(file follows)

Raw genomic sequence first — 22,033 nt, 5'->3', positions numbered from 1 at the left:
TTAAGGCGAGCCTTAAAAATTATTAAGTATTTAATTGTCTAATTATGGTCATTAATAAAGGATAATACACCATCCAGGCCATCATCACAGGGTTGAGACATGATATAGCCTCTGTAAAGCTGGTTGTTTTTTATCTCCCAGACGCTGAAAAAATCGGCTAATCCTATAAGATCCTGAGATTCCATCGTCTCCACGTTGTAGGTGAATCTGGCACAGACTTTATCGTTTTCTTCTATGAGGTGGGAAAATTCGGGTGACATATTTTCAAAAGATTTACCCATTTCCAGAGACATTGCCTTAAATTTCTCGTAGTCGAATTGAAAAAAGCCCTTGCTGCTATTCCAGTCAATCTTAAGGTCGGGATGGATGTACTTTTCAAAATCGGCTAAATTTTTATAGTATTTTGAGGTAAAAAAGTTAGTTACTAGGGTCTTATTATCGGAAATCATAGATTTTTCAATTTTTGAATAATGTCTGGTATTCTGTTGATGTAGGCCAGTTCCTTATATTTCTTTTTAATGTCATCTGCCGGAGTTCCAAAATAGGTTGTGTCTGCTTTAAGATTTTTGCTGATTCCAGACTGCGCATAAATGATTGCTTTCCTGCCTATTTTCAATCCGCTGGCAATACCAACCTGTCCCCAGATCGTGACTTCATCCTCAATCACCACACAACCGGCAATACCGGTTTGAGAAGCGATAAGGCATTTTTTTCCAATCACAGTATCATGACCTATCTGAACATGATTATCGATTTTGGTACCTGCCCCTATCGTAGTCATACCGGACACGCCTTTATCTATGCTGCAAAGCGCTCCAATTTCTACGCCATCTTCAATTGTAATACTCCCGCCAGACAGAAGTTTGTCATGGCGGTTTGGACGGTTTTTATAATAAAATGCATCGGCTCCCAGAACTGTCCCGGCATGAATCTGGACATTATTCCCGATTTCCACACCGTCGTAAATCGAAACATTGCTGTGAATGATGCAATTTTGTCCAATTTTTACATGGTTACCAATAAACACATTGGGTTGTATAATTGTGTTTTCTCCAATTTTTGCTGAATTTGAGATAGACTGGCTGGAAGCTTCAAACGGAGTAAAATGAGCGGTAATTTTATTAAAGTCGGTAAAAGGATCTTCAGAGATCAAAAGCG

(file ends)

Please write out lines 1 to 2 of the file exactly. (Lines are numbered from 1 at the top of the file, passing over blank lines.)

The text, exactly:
Raw genomic sequence first — 22,033 nt, 5'->3', positions numbered from 1 at the left:
TTAAGGCGAGCCTTAAAAATTATTAAGTATTTAATTGTCTAATTATGGTCATTAATAAAGGATAATACACCATCCAGGCCATCATCACAGGGTTGAGACATGATATAGCCTCTGTAAAGCTGGTTGTTTTTTATCTCCCAGACGCTGAAAAAATCGGCTAATCCTATAAGATCCTGAGATTCCATCGTCTCCACGTTGTAGGTGAATCTGGCACAGACTTTATCGTTTTCTTCTATGAGGTGGGAAAATTCGGGTGACATATTTTCAAAAGATTTACCCATTTCCAGAGACATTGCCTTAAATTTCTCGTAGTCGAATTGAAAAAAGCCCTTGCTGCTATTCCAGTCAATCTTAAGGTCGGGATGGATGTACTTTTCAAAATCGGCTAAATTTTTATAGTATTTTGAGGTAAAAAAGTTAGTTACTAGGGTCTTATTATCGGAAATCATAGATTTTTCAATTTTTGAATAATGTCTGGTATTCTGTTGATGTAGGCCAGTTCCTTATATTTCTTTTTAATGTCATCTGCCGGAGTTCCAAAATAGGTTGTGTCTGCTTTAAGATTTTTGCTGATTCCAGACTGCGCATAAATGATTGCTTTCCTGCCTATTTTCAATCCGCTGGCAATACCAACCTGTCCCCAGATCGTGACTTCATCCTCAATCACCACACAACCGGCAATACCGGTTTGAGAAGCGATAAGGCATTTTTTTCCAATCACAGTATCATGACCTATCTGAACATGATTATCGATTTTGGTACCTGCCCCTATCGTAGTCATACCGGACACGCCTTTATCTATGCTGCAAAGCGCTCCAATTTCTACGCCATCTTCAATTGTAATACTCCCGCCAGACAGAAGTTTGTCATGGCGGTTTGGACGGTTTTTATAATAAAATGCATCGGCTCCCAGAACTGTCCCGGCATGAATCTGGACATTATTCCCGATTTCCACACCGTCGTAAATCGAAACATTGCTGTGAATGATGCAATTTTGTCCAATTTTTACATGGTTACCAATAAACACATTGGGTTGTATAATTGTGTTTTCTCCAATTTTTGCTGAATTTGAGATAGACTGGCTGGAAGCTTCAAACGGAGTAAAATGAGCGGTAATTTTATTAAAGTCGGTAAAAGGATCTTCAGAGATCAAAAGCG